HowTo: Create sar Graphs With kSar [ Identifying Linux Bottlenecks ]

Posted on in Categories Debian Linux, fedora linux, File system, Hardware, High performance computing, Howto, Linux, Linux Scalability, Monitoring, Networking last updated December 15, 2009

The sar command collect, report, or save UNIX / Linux system activity information. It will save selected counters in the operating system to the /var/log/sa/sadd file. From the collected data, you get lots of information about your server:

  1. CPU utilization
  2. Memory paging and its utilization
  3. Network I/O, and transfer statistics
  4. Process creation activity
  5. All block devices activity
  6. Interrupts/sec etc.

sar output can be used for identifying server bottlenecks. However, analyzing information provided by sar can be difficult, so use kSar, which can take sar output and plot a nice easy to understand graph over period of time.

BIND Named: Set a Zone Transfer IP Address For Master DNS Server

Posted on in Categories BIND Dns, CentOS, data center, fedora linux, FreeBSD, High performance computing, Linux Scalability, RedHat/Fedora Linux, Troubleshooting last updated January 8, 2009

I’ve three nameserver load-balanced (LB) in three geo locations. Each LB has a front end public IP address and two backend IP address (one for BIND and another for zone transfer) are assigned to actual bind 9 server running Linux. So when a zone transfer initiates from slave server, all I get errors. A connection cannot be established, it tries again with the servers main ip or LB2 / LB3 ip. This is a problem because my servers are geo located and load balanced. However, there is a small workaround for this problem.

Top 10 Linux Virtualization Software

Posted on in Categories Linux, Linux desktop, Linux distribution, Linux Scalability, Linux Virtualization, Networking, RedHat/Fedora Linux, Security, Solaris, Storage, Ubuntu Linux, UNIX, vmware, Windows server, xen last updated December 31, 2008

Virtualization is the latest buzz word. You may wonder computers are getting cheaper every day, why should I care and why should I use virtualization? Virtualization is a broad term that refers to the abstraction of computer resources such as:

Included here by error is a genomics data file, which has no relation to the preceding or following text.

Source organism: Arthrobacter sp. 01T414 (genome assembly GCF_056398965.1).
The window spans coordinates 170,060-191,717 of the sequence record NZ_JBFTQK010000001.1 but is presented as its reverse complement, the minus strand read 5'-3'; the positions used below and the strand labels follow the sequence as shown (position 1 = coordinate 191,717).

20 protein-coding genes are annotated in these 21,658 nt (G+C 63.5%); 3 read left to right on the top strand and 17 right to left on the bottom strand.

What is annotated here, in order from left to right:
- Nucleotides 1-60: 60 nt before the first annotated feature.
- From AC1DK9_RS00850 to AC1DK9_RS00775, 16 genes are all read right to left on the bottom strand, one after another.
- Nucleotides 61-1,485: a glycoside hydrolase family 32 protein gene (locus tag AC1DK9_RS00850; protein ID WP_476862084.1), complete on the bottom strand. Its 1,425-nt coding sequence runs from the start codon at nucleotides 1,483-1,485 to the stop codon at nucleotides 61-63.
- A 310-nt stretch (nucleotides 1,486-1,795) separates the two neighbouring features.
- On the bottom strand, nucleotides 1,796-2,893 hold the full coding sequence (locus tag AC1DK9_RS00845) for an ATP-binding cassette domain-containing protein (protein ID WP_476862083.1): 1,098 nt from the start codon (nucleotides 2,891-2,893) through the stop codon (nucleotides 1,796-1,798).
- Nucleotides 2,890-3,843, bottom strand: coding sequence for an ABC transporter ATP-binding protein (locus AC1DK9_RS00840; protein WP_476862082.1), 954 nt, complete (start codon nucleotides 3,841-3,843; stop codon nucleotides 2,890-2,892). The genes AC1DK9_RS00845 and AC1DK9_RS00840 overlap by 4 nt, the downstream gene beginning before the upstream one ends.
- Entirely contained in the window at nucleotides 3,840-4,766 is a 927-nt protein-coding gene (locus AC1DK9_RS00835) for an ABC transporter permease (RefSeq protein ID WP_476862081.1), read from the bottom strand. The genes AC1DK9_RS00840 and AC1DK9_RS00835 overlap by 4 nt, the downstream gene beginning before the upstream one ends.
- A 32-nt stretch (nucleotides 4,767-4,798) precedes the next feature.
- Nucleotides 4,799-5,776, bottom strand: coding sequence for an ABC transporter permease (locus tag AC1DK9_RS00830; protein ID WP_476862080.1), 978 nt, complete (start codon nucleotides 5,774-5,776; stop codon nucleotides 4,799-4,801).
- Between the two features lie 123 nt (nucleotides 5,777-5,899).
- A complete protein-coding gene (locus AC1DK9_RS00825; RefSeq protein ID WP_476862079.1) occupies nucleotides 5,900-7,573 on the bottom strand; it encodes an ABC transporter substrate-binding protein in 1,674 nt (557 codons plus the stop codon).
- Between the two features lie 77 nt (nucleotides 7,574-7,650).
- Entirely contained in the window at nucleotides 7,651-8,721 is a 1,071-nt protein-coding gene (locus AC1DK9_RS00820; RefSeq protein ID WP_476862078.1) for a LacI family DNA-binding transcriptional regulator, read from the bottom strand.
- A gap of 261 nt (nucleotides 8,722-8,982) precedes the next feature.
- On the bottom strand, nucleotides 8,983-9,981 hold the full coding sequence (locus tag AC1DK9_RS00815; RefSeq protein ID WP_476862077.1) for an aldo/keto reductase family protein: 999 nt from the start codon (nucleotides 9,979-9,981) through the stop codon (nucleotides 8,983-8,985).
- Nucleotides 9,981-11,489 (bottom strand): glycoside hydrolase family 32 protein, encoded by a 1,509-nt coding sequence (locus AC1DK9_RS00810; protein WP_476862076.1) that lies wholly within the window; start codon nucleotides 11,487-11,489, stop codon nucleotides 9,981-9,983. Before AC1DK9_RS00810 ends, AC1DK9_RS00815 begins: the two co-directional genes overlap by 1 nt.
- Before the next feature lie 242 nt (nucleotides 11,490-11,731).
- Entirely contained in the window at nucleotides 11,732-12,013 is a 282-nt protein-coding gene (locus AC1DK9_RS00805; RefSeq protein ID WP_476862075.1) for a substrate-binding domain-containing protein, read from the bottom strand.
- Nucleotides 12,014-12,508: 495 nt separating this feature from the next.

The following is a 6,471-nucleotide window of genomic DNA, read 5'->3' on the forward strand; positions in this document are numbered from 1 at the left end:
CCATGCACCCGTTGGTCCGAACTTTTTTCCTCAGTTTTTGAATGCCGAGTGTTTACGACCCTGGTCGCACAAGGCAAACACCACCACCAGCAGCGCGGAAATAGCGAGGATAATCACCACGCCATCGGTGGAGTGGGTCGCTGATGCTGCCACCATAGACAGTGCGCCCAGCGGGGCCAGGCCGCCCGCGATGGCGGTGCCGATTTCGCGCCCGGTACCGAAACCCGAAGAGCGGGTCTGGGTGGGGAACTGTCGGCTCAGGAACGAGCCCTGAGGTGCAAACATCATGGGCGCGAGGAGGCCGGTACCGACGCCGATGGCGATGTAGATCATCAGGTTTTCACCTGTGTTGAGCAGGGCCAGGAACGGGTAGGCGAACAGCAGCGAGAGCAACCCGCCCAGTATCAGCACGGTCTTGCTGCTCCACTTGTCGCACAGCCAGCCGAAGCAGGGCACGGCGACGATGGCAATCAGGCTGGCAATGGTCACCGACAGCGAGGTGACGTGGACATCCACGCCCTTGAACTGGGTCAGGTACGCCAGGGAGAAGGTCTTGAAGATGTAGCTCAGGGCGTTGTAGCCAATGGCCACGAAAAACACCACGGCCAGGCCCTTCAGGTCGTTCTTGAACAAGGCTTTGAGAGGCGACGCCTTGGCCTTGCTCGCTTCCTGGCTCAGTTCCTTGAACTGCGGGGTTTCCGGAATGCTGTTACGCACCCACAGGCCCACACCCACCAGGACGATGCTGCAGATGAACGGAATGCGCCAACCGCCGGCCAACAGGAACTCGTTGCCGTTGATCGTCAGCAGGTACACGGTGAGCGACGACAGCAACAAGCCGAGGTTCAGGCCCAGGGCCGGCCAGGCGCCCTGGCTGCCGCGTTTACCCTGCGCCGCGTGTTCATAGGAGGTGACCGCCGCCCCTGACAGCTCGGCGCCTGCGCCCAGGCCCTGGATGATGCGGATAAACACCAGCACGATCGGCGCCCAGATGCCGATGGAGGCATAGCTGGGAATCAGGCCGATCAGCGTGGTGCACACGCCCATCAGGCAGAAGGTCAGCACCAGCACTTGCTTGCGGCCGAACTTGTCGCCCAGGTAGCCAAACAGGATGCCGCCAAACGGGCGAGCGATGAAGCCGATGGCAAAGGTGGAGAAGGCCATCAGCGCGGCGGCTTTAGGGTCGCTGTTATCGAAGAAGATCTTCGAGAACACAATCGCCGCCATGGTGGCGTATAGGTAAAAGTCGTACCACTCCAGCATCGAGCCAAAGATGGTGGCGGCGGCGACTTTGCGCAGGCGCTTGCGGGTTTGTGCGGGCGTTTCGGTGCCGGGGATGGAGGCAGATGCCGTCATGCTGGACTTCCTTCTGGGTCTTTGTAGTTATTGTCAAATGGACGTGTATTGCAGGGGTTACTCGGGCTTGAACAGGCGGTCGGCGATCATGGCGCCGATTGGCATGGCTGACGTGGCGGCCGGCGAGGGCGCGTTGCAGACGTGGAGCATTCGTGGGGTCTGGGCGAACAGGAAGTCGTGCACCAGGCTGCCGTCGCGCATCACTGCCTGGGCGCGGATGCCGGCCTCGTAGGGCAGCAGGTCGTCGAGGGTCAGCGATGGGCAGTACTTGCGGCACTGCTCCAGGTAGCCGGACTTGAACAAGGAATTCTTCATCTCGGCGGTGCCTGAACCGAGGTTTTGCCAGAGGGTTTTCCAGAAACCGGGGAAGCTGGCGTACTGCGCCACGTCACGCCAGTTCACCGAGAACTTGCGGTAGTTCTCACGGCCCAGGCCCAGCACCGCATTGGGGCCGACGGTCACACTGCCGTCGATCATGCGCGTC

1. Platform Virtualization
  2. Resource Virtualization
  3. Storage Virtualization
  4. Network Virtualization
  5. Desktop Virtualization

This article describes why you need virtualization and list commonly used FOSS and proprietary Linux virtualization software.

Linux: Boot a 2TB+ partition or Larger Array Using Grub

Posted on in Categories CentOS, data center, fedora linux, File system, Gentoo Linux, Hardware, High performance computing, Howto, kernel, Linux, Linux Scalability, Linux Virtualization, RedHat/Fedora Linux, Storage, Tips, vmware, xen last updated December 4, 2008

I’ve already written about creating a partition size larger than 2TB under Linux using GNU parted command with GPT. In this tutorial, I will provide instructions for booting to a flat 2TB or larger RAID array under Linux using the GRUB boot loader.

mount forcedirectio: Disable Linux CIFS / NFS Client Caching

Posted on in Categories CentOS, File system, GNU/Open source, kernel, Linux, Linux Scalability, RedHat/Fedora Linux, Storage, UNIX last updated November 16, 2008

If your network is heavily loaded you may see some problem with Common Internet File System (CIFS) and NFS under Linux. By default Linux CIFS mount command will try to cache files open by the client. You can use mount option forcedirectio when mounting the CIFS filesystem to disable caching on the CIFS client. This is tested with NETAPP and other storage devices and Novell, CentOS, UNIX and Red Hat Linux systems. This is the only way to avoid data mis-compare and problems.